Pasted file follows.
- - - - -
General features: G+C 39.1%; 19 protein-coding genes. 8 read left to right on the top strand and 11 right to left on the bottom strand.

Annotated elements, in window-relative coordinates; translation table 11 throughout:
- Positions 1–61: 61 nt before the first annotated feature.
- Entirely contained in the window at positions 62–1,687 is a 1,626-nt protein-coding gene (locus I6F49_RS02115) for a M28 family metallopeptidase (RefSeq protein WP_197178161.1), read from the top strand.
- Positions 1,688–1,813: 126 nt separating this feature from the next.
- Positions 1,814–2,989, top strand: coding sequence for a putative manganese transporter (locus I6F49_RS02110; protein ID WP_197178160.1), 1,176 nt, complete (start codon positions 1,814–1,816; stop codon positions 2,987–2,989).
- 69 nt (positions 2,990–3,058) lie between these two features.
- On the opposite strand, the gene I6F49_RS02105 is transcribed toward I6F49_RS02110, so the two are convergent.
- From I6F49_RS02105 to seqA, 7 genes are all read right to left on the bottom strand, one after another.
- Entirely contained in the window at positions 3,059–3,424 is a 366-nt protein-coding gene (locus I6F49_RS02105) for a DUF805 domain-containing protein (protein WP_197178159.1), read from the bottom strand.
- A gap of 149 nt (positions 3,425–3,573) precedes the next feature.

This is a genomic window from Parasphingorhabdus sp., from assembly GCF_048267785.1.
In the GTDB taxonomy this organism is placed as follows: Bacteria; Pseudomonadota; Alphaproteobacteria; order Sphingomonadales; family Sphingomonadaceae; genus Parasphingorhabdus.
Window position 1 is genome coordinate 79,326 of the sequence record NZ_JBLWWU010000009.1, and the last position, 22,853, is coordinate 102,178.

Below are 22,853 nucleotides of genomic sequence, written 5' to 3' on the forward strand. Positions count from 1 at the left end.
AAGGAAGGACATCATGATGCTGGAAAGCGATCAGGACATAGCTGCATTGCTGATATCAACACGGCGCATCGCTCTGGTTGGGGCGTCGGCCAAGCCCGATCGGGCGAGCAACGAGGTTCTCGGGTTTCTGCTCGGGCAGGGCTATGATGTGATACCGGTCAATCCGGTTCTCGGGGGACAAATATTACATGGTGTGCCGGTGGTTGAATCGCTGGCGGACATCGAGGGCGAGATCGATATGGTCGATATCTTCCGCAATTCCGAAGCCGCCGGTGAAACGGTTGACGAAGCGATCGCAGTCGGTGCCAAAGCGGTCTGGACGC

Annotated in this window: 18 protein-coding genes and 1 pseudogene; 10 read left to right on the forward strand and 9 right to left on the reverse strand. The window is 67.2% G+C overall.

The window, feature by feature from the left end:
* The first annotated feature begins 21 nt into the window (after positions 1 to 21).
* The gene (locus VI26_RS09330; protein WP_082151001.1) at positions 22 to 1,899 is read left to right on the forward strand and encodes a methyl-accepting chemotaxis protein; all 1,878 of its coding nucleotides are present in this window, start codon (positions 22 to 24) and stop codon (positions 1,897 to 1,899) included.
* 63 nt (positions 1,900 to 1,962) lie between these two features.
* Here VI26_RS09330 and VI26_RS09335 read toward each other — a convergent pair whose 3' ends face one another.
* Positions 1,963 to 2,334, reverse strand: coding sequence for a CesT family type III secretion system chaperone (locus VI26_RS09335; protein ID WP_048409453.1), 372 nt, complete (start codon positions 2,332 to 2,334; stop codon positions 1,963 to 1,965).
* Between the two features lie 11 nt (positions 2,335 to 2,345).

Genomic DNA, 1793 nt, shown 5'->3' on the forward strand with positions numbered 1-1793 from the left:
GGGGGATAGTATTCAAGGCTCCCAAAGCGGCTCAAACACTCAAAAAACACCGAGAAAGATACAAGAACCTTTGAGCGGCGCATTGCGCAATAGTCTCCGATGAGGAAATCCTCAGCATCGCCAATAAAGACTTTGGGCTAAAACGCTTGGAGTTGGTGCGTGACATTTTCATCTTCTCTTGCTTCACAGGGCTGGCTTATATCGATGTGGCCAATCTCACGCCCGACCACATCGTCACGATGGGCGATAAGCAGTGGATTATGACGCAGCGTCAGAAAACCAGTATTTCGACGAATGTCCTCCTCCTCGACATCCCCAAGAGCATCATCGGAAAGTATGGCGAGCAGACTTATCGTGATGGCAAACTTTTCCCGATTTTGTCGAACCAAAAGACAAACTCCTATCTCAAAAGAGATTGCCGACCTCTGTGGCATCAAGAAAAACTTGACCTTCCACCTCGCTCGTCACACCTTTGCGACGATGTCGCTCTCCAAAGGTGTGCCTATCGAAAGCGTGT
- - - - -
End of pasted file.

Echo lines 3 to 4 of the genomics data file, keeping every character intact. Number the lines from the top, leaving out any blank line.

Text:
- Positions 1–61: 61 nt before the first annotated feature.
- Entirely contained in the window at positions 62–1,687 is a 1,626-nt protein-coding gene (locus I6F49_RS02115) for a M28 family metallopeptidase (RefSeq protein WP_197178161.1), read from the top strand.